Column like I see 'em - Andrew Scheer has us at a Conservatives crossroads


By Eoin Devereux

Neepawa Banner & Press

Thank you Santa! Thank you for this most unexpected Christmas gift; the gift of federal Conservative leader Andrew Scheer stepping down. The announcement on Thursday, Dec. 12 of Scheer’s resignation came as a complete shock to me. But while I was surprised by the decision, I can’t say that it bothered me all that much, because, quite honestly Andrew Scheer never connected with me as a voter. I was not alone in that disconnect, as it was Scheer’s inability to resonate with some voters that ultimately led to his undoing. Well,… that and the alleged secret slush fund for his kids’ tuition,… but mostly the disconnect. 

There was no doubt in my mind that Scheer needed to go, and I’m saying that as someone who usually votes Conservative. Now, I have received a little bit of good natured flack for that particular opinion since the election. I have been quite verbal around the office that Scheer needed to step aside, despite the fact the election night results were actually a tremendous step forward for him and the party. But while the Conservatives did win the popular vote, two-thirds of Canadians still voted to the left of the political spectrum via the Liberals, New Democrats or Green Party. That type of result, in my estimation is not going to change in the future and that is the reality that the Conservatives must face. They simply cannot have a leader who is perceived as pulling them further over to the right and have a realistic chance of forming government. And fair or not, Andrew Scheer, though his actions, and in some cases inaction on social issues, allowed that far right perception to be placed upon him. This is an opportunity to change the narrative and move the party just a little bit closer to the centre so it can address the concerns of most Canadians. 

Small-c conservative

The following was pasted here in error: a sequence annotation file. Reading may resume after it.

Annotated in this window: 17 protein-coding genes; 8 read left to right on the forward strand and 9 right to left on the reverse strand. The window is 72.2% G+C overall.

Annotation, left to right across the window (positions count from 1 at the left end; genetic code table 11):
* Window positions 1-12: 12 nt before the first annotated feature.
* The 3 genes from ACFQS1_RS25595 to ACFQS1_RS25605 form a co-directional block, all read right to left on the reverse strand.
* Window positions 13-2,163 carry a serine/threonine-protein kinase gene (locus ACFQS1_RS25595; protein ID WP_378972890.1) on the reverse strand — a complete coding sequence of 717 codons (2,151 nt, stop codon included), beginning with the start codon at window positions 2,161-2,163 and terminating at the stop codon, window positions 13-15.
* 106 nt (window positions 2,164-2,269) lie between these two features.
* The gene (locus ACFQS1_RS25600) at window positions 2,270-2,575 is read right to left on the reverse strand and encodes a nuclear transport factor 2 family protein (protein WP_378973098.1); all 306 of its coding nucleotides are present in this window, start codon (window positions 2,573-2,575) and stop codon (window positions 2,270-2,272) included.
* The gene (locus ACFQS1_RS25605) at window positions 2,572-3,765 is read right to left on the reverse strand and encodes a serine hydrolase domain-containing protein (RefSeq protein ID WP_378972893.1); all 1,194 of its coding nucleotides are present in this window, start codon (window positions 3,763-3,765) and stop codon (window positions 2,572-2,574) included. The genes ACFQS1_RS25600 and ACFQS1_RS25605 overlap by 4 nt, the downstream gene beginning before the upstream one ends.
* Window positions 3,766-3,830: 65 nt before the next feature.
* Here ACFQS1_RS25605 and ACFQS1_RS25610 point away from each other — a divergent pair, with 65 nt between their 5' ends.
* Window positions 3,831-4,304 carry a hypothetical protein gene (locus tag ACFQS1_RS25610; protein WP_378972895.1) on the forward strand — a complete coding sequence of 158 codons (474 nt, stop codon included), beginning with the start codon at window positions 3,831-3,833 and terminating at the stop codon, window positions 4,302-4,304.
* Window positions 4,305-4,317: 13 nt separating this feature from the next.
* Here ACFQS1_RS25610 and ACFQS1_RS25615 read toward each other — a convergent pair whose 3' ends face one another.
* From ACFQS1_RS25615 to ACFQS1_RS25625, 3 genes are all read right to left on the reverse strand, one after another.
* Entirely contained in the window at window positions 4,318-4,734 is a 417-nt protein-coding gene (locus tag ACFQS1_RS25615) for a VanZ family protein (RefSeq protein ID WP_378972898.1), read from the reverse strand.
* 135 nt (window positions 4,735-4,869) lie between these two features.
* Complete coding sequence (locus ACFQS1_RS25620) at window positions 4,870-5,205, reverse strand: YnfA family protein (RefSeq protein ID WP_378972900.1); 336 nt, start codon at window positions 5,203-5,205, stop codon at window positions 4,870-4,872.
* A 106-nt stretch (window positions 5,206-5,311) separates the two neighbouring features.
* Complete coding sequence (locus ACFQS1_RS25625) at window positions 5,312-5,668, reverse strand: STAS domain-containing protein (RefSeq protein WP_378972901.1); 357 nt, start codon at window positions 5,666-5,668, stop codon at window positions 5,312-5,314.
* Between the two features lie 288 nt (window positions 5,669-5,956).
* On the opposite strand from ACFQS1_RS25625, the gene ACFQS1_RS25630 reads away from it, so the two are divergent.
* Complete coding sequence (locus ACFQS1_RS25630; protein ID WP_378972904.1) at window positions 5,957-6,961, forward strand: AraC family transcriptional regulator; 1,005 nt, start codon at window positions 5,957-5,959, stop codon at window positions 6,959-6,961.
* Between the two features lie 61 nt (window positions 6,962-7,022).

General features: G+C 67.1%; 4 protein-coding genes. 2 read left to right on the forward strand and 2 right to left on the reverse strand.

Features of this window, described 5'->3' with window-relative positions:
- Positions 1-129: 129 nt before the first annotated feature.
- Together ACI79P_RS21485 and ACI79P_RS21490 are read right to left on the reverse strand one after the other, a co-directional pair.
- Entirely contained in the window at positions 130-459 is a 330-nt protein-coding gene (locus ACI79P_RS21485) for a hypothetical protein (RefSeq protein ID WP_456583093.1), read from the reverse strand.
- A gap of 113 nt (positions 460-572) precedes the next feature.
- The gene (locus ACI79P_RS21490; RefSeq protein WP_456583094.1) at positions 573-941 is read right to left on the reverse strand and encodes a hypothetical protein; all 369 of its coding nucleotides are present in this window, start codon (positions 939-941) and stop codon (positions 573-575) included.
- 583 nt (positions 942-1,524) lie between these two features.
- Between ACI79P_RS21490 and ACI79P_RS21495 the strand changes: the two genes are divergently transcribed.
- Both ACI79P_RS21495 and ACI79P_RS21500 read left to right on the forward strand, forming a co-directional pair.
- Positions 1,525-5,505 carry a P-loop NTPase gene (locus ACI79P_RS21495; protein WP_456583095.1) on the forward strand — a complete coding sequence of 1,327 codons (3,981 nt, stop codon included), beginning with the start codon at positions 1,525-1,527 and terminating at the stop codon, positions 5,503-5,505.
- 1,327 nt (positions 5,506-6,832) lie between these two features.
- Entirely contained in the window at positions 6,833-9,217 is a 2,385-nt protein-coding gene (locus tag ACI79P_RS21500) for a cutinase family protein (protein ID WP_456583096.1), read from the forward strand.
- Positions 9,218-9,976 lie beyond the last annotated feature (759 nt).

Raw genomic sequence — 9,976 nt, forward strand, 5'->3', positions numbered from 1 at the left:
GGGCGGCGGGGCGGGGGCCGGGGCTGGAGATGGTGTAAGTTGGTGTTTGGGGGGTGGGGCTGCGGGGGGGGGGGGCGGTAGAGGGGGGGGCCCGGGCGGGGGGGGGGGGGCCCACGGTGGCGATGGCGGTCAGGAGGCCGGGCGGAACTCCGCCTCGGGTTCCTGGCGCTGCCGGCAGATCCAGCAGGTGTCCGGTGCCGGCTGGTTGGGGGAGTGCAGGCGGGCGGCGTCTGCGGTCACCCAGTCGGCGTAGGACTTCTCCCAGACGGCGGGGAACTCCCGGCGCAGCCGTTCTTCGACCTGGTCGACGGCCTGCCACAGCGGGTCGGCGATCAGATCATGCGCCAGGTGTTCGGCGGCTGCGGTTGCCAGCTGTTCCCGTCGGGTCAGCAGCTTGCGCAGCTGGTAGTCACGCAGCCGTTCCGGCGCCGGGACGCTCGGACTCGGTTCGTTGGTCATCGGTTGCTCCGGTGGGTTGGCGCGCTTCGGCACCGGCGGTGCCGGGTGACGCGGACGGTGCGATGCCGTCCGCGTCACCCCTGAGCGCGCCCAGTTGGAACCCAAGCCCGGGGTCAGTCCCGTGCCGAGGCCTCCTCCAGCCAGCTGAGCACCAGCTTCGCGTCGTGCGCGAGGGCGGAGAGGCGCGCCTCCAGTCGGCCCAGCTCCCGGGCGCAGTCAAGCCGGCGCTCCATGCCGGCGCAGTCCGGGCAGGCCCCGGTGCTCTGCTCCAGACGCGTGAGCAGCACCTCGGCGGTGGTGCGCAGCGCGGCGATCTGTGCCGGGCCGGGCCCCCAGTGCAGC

Now I’ve identified as a small-c conservative most of my adult life. I believe in restrained government spending, focused on the necessities of our nation. If money is to be spent, let’s distribute it to more transfer support for infrastructure, health and social programs, as opposed to federally funded sketch comedy shows or interpretive jazz appreciation radio programs on the CBC. 

I believe that yes, we do need to be a global partner and help those in other nations that can’t help themselves. But before we feed all the hungry in Yemen, let’s make sure everyone in Yellowknife has a full belly. 

I believe five years should be five years when a judge hands it down. Not two years, because a criminal made their bed everyday and didn’t shank their cellmate. 

It feels as though the Federal Conservative Party used to have that same mindset as I do. It focused on the principals of smaller government, lower taxes and law and order. The problem now, however, is that it feels as though, as a conservative, I also have to think that two people of a similar sex getting married or adopting a child together is destroying our society. I have to keep track of how many times you go to church and whether or not it’s the right church. I’m not saying all of this is officially etched in s t o n e within the p a r t y ’ s sacred tablets, but under Scheer, fairly or unfairly, it sometimes felt like it. 

As I grow older, I’m really starting to miss the progressive part of what use to be the Progressive Conservatives. Maybe, just maybe, the next leader can do something about that. Because continuing down the same path and expecting to arrive in a different destination is, in my opinion, Scheer madness. 

Disclaimer: Column like I see ‘em is a monthy opinion column for the Neepawa Banner & Press. The views expressed in the article are the writer’s personal views and are not to be taken as being the view of the Neepawa Banner & Press.